The crime is being investigated as an armed robbery according to the police and not a race-related crime. The guy had a small caliber handgun that failed after the third shot. The first two shots went into the ceiling and the third was shot into a parishioner near the front of the church. One report said the lighting was too dim to see the identity of assailant. However, the church FB site shows a small congregation church with good lighting. Maybe the parishioners know the assailant--might be someone's relative. Probably nothing to see here.
From The State : After running from the church with an undisclosed amount of stolen money, the suspect got into an empty dark-colored Toyota Prius, possibly dark blue, according to the release. He drove south on Decker Boulevard toward Percival Road and the intersection with Interstate 77, police said.
Police described the suspect as tall, slim black man, who was last seen wearing a black striped shirt and had a bandanna covering part of his face and a beanie No kidding, it was there on the top of his head.
The suspect was armed with a small silver semi-automatic pistol, according to the release. The victim seems critical.
Cool (literally and figuratively) video of the operation. The sleighs (bobsleds) you saw in the CAT trains were Michler Sleighs, which saw service in construction in Alaska and Canada on the DEW line. A discussion of the construction of these sleighs can be seen HERE.
The Peter Snow Miller was a typical piece of precision Swiss equipment. The Clear-View rotary windshield wipers were originally for marine use, but were adapted with heaters for snow plows both highway and railroad.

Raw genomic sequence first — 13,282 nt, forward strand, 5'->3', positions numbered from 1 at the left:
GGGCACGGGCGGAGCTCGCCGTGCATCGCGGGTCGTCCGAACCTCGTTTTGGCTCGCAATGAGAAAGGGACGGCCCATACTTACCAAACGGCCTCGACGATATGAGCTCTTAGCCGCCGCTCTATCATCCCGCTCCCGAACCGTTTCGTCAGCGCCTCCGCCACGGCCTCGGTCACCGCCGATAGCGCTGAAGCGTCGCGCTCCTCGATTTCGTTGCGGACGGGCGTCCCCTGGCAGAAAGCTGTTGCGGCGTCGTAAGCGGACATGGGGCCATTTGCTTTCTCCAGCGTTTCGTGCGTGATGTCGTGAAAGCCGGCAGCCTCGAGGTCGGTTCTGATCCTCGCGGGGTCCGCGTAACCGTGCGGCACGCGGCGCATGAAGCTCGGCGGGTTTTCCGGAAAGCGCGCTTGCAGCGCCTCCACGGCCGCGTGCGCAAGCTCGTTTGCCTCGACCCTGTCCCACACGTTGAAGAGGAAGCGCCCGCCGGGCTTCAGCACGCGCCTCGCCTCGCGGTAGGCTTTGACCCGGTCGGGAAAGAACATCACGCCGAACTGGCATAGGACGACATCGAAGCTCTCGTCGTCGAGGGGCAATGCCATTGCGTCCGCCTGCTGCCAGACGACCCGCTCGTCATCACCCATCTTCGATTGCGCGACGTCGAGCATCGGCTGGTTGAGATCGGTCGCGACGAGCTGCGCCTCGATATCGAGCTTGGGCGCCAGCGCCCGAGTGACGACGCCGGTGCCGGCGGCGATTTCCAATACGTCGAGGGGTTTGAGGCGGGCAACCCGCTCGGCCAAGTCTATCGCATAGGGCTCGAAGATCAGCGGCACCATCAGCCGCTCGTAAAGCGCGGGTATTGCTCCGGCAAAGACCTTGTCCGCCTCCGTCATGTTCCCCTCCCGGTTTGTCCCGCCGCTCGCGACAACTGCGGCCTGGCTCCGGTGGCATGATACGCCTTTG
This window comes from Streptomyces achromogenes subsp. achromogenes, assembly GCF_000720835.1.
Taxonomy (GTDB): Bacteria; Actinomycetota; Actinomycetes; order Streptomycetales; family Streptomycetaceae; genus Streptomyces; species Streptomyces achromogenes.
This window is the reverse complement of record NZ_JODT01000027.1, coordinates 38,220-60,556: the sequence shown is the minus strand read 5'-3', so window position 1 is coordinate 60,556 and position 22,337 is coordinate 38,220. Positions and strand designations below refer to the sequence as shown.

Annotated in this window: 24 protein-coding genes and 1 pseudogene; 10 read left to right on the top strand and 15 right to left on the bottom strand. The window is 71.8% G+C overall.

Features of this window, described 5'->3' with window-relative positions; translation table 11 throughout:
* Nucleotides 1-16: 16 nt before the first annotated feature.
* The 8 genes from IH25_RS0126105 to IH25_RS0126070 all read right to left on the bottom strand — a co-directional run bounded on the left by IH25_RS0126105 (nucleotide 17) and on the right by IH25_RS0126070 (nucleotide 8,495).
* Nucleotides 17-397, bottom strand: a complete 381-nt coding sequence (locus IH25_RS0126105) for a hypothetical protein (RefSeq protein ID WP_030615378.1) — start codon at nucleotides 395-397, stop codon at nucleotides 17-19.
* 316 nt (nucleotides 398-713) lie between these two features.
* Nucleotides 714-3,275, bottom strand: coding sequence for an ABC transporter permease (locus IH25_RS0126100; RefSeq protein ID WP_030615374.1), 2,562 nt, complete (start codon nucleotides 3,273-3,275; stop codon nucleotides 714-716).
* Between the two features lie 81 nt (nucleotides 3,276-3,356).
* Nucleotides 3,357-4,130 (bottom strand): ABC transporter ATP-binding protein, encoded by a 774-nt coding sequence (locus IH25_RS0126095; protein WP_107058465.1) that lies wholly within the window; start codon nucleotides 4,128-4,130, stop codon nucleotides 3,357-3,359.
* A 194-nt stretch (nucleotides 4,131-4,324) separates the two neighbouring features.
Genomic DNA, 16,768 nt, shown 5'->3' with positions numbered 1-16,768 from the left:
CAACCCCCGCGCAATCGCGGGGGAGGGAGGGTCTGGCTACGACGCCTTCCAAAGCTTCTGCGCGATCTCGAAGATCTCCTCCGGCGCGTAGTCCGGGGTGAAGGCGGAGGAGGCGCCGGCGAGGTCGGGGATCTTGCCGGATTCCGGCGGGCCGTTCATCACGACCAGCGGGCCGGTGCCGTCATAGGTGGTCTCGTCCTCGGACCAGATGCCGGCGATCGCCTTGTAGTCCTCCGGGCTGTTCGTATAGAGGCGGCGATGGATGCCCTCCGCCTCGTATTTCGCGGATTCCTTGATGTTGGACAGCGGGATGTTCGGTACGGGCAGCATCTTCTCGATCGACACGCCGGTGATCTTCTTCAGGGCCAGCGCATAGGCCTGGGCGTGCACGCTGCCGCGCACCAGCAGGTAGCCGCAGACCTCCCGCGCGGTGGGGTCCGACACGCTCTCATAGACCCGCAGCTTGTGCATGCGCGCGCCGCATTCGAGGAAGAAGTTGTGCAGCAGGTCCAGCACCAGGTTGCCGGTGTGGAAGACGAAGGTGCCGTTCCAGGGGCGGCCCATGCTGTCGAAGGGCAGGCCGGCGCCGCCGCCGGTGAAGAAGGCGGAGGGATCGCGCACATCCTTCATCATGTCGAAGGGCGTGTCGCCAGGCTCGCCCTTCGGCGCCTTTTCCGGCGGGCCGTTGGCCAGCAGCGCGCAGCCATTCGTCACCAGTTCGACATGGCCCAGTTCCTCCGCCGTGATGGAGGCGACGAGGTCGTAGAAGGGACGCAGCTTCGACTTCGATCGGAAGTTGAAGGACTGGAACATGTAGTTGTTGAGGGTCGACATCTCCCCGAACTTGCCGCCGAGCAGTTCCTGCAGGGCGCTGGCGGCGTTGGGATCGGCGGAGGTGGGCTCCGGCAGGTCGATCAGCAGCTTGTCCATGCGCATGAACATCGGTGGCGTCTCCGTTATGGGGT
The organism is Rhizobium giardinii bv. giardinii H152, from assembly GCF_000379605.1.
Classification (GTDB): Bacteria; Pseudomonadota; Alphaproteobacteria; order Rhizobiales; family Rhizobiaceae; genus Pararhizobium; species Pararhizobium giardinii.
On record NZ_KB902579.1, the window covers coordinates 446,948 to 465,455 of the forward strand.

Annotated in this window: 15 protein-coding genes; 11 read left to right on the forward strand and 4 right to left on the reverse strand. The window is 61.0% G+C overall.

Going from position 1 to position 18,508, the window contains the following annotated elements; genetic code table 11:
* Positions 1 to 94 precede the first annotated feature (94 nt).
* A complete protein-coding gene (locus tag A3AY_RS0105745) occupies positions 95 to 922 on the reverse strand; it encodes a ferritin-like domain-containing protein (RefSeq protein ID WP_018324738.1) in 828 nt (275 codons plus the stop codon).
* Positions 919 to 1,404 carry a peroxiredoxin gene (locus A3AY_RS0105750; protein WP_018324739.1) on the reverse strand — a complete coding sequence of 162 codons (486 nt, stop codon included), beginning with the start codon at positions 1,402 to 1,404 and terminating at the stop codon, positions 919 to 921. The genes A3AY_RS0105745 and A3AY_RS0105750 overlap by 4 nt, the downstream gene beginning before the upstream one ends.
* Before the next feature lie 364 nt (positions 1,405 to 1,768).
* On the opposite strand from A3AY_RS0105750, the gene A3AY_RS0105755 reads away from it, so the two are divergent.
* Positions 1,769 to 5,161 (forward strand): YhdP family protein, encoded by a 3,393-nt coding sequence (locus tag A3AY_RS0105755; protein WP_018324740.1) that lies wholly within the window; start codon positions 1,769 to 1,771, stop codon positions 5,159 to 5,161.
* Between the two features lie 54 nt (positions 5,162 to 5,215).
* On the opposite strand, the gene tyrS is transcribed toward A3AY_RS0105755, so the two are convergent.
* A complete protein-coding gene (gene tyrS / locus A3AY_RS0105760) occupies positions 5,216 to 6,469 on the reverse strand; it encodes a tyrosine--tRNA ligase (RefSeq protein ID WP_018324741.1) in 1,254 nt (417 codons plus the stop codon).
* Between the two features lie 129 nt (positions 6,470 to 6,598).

Camp Century was a cover story for an possible nuclear missile installation under the icecap. What caused abandonment of the installation was the visco-elastic movement of the ice, that moved faster than predicted, so the installation was abandoned. Information HERE.
Lots of raw sewage and hazardous waste to clean up.
Posted by: Alaska Paul ||
08/27/2019 1:22 Comments ||
Learned quite a bit here. Thanks 3DC and Alaska Paul!
[AAWSAT] Days after a devastating flood swallowed up his village, Alsediq Abdelqader bulled his truck through the waters in a desperate attempt to locate his small house north of the Sudanese capital.
Flash floods from the Nile inundated his home last week in Wad Ramli village on the eastern river bank, expelling him and his family who managed to clamber aboard a ferry to the nearest dry land.
His drive through the flash floods was not easy as he had to avoid floating mattresses, house appliances and broken tree branches.
"My entire home is destroyed," said the 57-year-old. "I have lived all my life in this village and I have never seen a flood like this before."
"I'm struggling to recognize my house and trying to identify it, as some others have done, by the trees around it," he added, according to AFP.
His home is among thousands destroyed or damaged by the floods that struck at least 15 states, affecting nearly 200,000 people across Sudan.